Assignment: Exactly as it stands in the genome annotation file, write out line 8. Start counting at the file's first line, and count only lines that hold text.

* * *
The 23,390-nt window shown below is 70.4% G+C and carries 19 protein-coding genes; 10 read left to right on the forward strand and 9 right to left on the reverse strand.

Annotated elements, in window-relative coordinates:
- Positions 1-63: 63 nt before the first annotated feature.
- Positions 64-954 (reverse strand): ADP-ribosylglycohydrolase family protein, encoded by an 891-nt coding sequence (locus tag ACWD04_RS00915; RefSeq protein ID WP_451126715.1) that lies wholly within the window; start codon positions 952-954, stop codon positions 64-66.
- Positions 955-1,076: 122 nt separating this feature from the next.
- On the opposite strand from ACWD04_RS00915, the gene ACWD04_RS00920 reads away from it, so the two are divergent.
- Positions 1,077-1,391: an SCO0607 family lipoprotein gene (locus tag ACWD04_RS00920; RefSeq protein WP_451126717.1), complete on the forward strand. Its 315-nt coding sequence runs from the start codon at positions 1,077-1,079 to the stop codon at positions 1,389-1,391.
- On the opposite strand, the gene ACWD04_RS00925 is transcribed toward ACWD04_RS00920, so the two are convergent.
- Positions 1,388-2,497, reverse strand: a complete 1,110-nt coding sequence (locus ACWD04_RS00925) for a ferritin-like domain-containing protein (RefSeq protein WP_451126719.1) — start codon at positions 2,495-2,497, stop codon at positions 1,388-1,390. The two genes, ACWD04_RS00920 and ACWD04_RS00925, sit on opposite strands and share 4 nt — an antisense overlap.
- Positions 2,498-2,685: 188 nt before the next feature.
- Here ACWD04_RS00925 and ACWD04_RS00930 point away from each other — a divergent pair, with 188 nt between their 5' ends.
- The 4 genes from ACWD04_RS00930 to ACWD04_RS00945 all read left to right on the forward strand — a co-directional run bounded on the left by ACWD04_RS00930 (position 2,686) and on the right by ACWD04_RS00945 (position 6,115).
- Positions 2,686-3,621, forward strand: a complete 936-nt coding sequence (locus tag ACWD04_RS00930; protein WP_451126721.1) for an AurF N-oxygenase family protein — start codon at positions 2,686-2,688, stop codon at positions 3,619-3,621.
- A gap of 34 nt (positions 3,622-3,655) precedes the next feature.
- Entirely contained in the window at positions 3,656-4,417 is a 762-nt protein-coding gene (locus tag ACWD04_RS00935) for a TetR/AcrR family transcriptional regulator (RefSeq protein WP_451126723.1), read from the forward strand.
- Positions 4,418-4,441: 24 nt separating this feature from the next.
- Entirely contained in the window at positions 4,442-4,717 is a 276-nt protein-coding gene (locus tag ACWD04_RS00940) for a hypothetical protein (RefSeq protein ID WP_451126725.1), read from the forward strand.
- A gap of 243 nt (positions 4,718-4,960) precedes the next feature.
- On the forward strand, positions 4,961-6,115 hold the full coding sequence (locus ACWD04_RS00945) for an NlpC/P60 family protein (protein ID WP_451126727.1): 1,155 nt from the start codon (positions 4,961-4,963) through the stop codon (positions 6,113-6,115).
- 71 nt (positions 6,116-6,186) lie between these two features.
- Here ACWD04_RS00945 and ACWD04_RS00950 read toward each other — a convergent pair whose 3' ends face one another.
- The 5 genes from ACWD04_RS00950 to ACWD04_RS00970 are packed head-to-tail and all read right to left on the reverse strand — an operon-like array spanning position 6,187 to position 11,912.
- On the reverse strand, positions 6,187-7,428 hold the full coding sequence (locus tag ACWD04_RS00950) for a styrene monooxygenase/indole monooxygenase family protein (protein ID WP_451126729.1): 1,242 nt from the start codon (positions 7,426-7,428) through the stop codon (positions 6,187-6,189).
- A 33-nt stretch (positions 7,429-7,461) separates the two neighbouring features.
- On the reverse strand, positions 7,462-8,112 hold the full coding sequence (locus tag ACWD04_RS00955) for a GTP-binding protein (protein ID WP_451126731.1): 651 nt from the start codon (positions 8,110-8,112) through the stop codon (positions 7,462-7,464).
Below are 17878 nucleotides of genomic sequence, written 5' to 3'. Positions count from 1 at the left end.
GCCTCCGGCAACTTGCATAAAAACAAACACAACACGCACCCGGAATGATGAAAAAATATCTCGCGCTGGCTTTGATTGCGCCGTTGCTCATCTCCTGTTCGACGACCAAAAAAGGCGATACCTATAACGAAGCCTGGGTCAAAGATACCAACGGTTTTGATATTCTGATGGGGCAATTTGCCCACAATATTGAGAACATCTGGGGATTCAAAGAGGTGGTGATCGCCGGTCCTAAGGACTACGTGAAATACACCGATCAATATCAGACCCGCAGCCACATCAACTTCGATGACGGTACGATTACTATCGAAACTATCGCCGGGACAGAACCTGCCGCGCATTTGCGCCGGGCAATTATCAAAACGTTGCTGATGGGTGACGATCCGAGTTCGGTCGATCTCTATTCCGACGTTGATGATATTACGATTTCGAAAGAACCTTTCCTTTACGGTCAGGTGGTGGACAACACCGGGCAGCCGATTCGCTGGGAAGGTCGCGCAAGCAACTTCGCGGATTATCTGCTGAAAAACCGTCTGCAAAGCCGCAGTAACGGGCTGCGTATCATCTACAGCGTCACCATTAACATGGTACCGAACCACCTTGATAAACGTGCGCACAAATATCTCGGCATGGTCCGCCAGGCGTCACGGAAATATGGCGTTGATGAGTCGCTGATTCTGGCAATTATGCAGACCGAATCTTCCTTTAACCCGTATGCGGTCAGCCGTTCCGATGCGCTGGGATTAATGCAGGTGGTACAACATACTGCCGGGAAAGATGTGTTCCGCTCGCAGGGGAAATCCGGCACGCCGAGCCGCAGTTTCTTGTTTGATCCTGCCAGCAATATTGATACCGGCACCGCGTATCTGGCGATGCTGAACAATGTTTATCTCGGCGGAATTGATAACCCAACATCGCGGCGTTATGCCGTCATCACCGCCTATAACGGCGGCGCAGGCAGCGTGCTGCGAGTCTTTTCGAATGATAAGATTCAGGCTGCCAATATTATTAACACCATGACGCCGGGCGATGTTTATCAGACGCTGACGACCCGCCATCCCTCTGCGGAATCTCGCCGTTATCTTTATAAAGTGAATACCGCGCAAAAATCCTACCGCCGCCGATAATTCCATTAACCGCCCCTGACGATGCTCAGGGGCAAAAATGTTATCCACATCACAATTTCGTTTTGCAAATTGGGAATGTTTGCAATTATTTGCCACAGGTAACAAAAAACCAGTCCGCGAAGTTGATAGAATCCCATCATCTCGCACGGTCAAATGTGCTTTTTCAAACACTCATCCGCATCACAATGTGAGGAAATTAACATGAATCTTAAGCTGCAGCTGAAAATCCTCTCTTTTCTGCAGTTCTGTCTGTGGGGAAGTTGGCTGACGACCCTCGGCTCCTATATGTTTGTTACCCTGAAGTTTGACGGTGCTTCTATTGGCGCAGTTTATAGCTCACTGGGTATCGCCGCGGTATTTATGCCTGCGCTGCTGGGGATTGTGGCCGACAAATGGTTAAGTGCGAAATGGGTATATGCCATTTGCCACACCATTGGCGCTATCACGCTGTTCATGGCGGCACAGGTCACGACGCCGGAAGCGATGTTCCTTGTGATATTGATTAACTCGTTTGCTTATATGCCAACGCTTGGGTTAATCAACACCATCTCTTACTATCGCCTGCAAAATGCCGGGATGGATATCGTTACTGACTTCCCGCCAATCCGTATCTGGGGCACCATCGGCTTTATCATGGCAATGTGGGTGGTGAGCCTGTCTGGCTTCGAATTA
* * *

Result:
- On the opposite strand, the gene ACWD04_RS00925 is transcribed toward ACWD04_RS00920, so the two are convergent.